The pressure drop in the HYTEMP system depends mainly on the total length to be covered, the transport rate, the gas velocity, and the number of changes in direction in the pipe line etc. The route to the EAF in one of the plant has a total length of 253 metres with 5 changes in the direction, two of them from horizontal to vertical and the total pressure drop in the system is around 0.2 MPa.

In the HETEMP system, because of the concept of the pneumatic transport, the HDRI transported is subject to impact in every change of direction and to abrasion in horizontal / vertical sections. Because of this, some fines are generated in the HYTEMP system. However, this generation of fines is not an issue, since the HYTEMP system is designed in such a way that the fines are not lost in the transport gas after disengagement or in the dust collection system of the EAF.

The gas velocity at the point in which the separation occurs is very low, less than 5 % of the velocity at the outlet, and hence, only a very small portion of the fines is carried by the carrier gas. The carrier gas can carry with it only very small particles because of its very low velocity. The fines carried over by the carrier gas are less than 0.5 % of the total DRI transported and it is the ‘total’ loss of DRI in the HYTEMP system. The losses of DRI in the HYTEMP system are less than one tenth of the losses of any standard DRI handling system for The CDRI.

Hot transport conveyor system – Hot transport conveyor system is an insulated conveyor which is used for the mechanical conveying of HDRI in a non-oxidizing environment from the direct reduction shaft furnace to the EAF. In this case, DRI is discharged from the direct reducttion shaft furnace onto a fully enclosed and insulated conveyor, designed to minimize temperature loss and prevent deoxidation. The conveyor has specially formed pans which have a similar form as the buckets. The closed hood of the conveyor contains an interting gas system. The conveyor provides reliable operation at reasonable costs. The HDRI is fed to one of two HDRI bins located above the EAF. When one of the bin is discharging HDRI to the EAF, the second bin is filled with the HDRI by the conveyor.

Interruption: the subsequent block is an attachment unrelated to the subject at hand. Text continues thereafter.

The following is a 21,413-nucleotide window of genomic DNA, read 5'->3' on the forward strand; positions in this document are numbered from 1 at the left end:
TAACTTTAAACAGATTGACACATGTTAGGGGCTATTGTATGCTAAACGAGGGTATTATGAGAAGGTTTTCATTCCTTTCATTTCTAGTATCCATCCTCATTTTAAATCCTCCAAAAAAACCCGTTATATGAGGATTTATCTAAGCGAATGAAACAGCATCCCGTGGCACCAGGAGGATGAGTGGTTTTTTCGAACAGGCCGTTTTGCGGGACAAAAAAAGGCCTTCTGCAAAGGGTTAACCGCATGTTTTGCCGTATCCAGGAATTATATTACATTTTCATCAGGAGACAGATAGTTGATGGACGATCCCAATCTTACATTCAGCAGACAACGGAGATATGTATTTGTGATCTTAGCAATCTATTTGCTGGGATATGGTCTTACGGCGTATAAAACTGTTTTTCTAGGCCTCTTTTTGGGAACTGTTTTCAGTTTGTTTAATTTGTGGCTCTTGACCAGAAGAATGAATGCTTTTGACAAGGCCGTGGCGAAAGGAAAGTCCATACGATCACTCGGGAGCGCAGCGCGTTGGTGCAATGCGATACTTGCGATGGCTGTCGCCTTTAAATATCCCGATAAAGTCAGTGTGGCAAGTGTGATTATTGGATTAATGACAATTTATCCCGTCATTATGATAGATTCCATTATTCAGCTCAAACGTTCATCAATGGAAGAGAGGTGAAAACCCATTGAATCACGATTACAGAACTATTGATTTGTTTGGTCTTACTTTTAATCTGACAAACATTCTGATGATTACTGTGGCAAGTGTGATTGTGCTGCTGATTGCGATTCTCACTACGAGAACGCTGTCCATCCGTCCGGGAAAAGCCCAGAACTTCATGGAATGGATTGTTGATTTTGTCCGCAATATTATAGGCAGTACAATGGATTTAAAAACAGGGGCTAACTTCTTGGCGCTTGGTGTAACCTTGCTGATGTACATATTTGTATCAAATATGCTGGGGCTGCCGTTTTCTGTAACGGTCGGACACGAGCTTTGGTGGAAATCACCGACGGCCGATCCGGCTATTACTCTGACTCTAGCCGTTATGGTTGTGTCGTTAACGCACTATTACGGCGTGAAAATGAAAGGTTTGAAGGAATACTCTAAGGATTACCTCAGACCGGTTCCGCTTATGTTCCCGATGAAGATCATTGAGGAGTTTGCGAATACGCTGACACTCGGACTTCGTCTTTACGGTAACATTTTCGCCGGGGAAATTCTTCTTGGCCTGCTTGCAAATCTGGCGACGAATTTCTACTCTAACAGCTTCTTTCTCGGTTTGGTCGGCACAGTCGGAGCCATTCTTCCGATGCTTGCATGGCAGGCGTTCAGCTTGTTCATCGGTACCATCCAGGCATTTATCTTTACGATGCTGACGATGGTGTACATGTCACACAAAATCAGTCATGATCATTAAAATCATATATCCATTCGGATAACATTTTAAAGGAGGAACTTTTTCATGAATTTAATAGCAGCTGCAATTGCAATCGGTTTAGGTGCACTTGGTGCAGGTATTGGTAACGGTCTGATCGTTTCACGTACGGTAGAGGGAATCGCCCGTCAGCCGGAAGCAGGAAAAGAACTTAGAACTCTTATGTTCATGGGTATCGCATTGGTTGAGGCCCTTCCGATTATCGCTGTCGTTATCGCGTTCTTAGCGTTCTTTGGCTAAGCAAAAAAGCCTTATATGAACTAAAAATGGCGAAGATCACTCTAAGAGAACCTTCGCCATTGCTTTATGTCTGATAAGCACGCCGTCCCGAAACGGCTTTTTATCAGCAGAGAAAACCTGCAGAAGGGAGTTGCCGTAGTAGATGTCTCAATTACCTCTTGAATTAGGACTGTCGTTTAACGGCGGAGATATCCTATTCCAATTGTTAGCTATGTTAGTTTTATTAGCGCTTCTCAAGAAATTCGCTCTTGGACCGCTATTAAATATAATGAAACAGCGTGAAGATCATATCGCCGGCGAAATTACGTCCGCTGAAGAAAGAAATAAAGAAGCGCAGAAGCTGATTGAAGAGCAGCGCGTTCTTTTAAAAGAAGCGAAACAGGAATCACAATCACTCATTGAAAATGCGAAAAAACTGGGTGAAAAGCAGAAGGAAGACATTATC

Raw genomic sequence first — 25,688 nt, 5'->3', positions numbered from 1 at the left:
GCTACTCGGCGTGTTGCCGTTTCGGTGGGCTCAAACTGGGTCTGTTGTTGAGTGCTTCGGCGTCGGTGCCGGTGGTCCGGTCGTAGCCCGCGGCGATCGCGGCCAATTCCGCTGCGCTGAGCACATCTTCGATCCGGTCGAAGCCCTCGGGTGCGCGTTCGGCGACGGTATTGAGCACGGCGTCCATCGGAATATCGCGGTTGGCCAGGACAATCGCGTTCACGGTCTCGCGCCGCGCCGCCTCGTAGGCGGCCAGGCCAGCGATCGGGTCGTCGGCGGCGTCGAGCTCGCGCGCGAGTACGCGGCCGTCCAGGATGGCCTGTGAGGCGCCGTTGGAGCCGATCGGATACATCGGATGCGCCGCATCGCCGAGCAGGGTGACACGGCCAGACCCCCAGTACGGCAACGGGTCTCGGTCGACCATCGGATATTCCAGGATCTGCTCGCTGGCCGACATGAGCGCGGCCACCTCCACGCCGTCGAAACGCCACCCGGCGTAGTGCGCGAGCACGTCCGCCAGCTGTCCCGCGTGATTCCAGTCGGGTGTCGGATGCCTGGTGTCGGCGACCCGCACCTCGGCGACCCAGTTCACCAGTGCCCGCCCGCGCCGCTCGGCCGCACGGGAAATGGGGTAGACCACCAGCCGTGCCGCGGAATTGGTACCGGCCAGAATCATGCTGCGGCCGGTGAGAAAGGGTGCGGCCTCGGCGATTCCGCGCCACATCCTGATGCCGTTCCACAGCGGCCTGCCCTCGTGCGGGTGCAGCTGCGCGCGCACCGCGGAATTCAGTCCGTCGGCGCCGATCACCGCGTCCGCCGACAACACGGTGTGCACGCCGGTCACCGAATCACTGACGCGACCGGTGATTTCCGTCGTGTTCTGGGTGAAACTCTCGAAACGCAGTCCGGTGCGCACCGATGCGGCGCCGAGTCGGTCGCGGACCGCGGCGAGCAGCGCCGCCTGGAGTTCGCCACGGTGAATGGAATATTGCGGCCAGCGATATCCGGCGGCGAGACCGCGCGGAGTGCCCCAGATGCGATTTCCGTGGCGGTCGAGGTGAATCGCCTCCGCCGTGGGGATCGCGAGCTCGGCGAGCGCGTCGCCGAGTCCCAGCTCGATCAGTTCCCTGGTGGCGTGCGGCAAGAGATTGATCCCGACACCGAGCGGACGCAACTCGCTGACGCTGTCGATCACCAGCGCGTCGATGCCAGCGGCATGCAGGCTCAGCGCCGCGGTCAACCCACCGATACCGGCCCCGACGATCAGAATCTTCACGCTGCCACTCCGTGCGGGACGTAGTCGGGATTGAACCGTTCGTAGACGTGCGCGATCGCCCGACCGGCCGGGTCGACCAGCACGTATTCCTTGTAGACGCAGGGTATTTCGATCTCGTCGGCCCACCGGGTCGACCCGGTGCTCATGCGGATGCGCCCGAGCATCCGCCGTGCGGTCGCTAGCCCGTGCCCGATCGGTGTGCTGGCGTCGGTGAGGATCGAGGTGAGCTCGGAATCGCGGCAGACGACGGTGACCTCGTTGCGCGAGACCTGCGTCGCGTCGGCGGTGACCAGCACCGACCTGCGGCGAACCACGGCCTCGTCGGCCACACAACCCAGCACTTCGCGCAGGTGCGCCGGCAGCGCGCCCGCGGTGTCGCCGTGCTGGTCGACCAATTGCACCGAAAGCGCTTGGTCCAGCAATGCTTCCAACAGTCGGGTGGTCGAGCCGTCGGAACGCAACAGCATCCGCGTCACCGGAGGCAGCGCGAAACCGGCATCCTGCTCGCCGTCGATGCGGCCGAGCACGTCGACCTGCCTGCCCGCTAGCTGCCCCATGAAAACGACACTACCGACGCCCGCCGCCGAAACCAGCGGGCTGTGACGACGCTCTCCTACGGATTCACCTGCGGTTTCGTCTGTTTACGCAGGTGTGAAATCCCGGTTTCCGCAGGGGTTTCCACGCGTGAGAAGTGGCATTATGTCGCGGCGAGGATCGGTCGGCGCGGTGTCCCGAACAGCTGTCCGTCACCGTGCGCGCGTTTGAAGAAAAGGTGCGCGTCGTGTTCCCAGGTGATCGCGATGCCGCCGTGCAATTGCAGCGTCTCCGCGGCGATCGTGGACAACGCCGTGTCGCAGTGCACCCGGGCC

The conveyor system represents a reliable solution for modern applications, subject to the plant layout, the conveying distance, and the conveying capacity. In this conveyor system, HDRI charging is carried out under seal gas with bucket apron feeder type conveyor in a gas-tight sealed environment. This system is used in plants where the distance between direct reduction shaft furnace and the EAF is up to 200 meters.

The conveyor capacity is linked to the geometry of the conveying system. The greater is the lift, the smaller is the conveying capacity. With limited space, the conveyor is normally as steep as possible. Along horizontal sections, a capacity of 1,200 tons per hour (tph) can be achieved, but when vertical lift is needed, the capacity drops accordingly. Presently, the hot transport conveyor systems are designed with an inclination up to 60 degrees. Conveying capacities of 210 tph up to an elevation of nearly 100 m, and 400 tph up to an elevation of nearly 80 m have already been designed and implemented. Fig 8 shows hot transport conveyor system.

Fig 8 Hot transport conveyor system

The design of the hot transport conveyor system always targets maximum filling of the conveyor buckets to optimize the ratio of volume to surface area. The lift limit is dictated by the chain strength since the whole installation is essentially attached to the chains. Over the past few years chains have been developed which offer specific breaking strength of a minimum of 3,000 kN (kilo-newton) for each single chain. Special know-how, particularly with material temperatures up to 1,100 deg C, is needed for the design of such a chain along with consideration of a multitude of issues which include materials used, lubricants, drives, mechanical components, and safety devices.

Another important feature is the air seal provided by the inert gas shrouding system. This is constantly been improved to enable dust to be contained inside the system and oxygen kept outside. A completely closed conveying system has been developed, using special covering and sealing combined with the inert gas system. No dust is emitted from the conveyor and no spillage is generated underneath. Dust can be collected at defined areas with a common exhaust air system. The precise quantity of inert gas, such as nitrogen or off-gases, not containing oxygen or carbon mono-oxide, can only be determined during operation. Hence, for safety reasons, an excess of gas is used during start-up. Special sensors monitor the safe operation and the oxygen content inside the system. The off-gas temperature, within certain limits, reflects the material temperature. No specialized tools, manpower, or equipment are needed.

The features and benefits of the hot transport conveyor system compared to a pneumatic system include (i) the conveyor system ensures handling of material temperatures up to 1,100 deg C where as a pneumatic system accepts temperatures up to 700 deg C, (ii) the conveyor system reaches conveying capacities of 1,200 t/h with low slopes, while in case of pneumatic system around 50 t/h is feasible, (iii) the conveyor system needs less power which reduces energy consumption, (iv) the conveyor system allows for operation with variable speed, (v) the conveyor system has simple and easy operation with start / stop by just pushing the button, while the preparation / silent time is unavoidable with a pneumatic system.